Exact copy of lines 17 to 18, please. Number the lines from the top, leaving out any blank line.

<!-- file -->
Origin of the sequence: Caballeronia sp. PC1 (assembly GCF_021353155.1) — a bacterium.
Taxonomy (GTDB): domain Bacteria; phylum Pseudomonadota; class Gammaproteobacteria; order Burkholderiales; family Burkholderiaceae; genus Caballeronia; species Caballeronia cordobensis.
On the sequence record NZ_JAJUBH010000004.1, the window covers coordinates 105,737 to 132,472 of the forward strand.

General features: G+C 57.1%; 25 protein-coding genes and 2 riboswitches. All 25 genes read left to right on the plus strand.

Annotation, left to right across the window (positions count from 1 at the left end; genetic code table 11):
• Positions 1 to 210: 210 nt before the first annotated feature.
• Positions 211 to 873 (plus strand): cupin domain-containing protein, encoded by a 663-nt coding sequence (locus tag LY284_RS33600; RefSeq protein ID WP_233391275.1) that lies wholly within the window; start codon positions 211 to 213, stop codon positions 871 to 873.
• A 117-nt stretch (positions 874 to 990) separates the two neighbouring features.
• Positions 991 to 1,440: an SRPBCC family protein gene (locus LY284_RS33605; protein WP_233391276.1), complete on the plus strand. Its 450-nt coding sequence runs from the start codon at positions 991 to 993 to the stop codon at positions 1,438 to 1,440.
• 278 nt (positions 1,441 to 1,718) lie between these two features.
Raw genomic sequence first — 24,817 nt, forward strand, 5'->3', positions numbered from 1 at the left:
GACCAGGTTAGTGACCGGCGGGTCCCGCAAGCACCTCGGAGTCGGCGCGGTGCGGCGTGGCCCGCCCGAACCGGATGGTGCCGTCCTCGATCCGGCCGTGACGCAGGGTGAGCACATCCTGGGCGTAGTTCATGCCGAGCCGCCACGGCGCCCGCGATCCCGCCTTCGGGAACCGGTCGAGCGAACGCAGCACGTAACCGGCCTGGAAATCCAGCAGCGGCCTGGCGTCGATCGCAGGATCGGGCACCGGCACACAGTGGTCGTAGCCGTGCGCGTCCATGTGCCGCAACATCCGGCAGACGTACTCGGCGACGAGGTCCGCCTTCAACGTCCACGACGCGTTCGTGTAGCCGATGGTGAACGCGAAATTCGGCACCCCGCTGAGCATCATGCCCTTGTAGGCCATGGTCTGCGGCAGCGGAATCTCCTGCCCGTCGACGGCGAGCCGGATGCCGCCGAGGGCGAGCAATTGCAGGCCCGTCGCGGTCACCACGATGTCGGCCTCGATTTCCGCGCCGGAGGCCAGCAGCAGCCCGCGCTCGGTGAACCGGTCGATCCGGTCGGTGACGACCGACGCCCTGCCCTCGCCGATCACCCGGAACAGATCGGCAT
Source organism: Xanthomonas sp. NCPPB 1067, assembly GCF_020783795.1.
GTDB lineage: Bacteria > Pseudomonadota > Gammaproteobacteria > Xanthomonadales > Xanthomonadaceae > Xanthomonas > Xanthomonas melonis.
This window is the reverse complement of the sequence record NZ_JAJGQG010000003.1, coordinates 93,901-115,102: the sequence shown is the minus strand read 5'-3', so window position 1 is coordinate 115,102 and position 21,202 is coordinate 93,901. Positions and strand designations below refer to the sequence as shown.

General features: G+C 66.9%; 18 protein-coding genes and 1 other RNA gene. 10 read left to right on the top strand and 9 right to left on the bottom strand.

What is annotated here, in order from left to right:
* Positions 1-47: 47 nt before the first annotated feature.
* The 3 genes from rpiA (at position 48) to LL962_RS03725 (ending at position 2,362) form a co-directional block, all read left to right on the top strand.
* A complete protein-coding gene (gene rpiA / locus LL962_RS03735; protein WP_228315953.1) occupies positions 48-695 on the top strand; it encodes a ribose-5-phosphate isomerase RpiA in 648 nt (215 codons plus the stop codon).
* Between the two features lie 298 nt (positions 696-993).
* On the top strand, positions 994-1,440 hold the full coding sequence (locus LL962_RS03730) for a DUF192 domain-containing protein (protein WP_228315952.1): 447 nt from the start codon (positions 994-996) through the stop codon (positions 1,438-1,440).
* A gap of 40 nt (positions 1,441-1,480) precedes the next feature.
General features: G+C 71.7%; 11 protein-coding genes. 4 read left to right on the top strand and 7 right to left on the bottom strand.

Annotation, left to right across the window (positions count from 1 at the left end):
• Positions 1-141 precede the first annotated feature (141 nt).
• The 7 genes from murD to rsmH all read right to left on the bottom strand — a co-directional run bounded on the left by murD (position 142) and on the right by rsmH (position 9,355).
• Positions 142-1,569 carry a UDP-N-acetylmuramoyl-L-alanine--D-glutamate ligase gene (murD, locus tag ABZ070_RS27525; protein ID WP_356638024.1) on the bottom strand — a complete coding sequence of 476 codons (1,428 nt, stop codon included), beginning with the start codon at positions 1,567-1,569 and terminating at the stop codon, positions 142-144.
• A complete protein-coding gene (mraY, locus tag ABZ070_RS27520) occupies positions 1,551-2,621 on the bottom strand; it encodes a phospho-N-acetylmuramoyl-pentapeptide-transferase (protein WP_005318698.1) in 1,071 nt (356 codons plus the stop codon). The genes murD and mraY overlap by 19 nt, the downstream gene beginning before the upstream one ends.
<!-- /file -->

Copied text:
What is annotated here, in order from left to right:
* Positions 1-47: 47 nt before the first annotated feature.